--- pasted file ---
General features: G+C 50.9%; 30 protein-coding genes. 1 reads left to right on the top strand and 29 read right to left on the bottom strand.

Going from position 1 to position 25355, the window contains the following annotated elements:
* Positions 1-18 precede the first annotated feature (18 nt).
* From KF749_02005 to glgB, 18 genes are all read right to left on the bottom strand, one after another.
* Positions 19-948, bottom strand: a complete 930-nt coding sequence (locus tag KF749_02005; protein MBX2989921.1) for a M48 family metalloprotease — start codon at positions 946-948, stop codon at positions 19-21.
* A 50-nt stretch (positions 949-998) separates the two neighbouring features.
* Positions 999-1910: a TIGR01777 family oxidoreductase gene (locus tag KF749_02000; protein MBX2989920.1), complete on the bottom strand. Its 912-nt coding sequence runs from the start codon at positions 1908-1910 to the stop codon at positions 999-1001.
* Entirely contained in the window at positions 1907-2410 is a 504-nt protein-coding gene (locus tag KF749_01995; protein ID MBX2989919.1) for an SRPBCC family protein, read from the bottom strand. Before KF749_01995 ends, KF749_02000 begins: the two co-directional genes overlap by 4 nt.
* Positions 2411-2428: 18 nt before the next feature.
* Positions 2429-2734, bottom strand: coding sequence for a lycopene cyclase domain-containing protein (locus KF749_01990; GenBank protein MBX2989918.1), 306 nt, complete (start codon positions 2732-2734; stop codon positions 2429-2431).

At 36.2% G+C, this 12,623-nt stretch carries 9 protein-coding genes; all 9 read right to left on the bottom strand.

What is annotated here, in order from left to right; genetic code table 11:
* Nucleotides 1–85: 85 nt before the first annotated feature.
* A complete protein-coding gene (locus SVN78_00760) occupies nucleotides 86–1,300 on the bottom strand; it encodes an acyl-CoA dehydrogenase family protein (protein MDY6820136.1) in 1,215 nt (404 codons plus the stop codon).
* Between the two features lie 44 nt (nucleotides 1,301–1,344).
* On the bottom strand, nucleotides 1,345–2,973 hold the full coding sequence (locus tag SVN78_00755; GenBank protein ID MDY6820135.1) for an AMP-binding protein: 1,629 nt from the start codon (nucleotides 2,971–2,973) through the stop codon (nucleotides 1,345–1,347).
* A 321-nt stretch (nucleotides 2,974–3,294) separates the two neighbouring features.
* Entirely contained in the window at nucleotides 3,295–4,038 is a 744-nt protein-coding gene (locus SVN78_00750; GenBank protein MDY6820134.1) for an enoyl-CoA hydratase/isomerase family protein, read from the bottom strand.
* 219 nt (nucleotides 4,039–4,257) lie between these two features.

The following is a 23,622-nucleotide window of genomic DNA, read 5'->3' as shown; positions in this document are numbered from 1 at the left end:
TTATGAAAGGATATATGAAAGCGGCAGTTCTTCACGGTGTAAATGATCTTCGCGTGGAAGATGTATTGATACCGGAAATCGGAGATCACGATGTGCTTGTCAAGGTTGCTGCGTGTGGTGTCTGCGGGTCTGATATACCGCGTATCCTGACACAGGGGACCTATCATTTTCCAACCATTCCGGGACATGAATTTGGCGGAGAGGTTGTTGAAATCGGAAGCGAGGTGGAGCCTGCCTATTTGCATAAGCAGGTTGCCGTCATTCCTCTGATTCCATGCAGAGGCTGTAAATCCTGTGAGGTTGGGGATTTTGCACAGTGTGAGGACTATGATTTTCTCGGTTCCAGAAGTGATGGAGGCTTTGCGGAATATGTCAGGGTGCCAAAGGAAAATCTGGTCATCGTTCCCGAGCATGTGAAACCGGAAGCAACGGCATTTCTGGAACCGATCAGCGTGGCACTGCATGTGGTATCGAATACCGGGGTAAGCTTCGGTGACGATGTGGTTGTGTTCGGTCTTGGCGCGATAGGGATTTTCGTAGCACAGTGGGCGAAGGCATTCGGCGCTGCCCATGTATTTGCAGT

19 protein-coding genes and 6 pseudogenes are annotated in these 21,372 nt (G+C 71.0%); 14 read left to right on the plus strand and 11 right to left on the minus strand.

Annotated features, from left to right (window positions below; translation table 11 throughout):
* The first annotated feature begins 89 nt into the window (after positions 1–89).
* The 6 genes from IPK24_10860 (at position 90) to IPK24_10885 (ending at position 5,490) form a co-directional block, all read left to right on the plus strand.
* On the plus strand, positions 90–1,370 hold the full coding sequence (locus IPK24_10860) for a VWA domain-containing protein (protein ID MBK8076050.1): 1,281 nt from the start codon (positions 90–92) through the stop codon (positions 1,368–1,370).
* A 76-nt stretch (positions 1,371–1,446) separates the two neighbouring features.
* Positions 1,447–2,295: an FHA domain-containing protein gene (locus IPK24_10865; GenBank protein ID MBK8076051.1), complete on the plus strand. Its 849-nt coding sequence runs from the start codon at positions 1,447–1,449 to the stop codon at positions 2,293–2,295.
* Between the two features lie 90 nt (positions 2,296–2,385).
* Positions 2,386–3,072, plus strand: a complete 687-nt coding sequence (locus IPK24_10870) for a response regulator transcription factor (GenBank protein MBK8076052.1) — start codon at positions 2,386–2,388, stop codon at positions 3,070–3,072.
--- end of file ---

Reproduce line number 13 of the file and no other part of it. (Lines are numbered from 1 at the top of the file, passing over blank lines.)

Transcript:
* Nucleotides 1–85: 85 nt before the first annotated feature.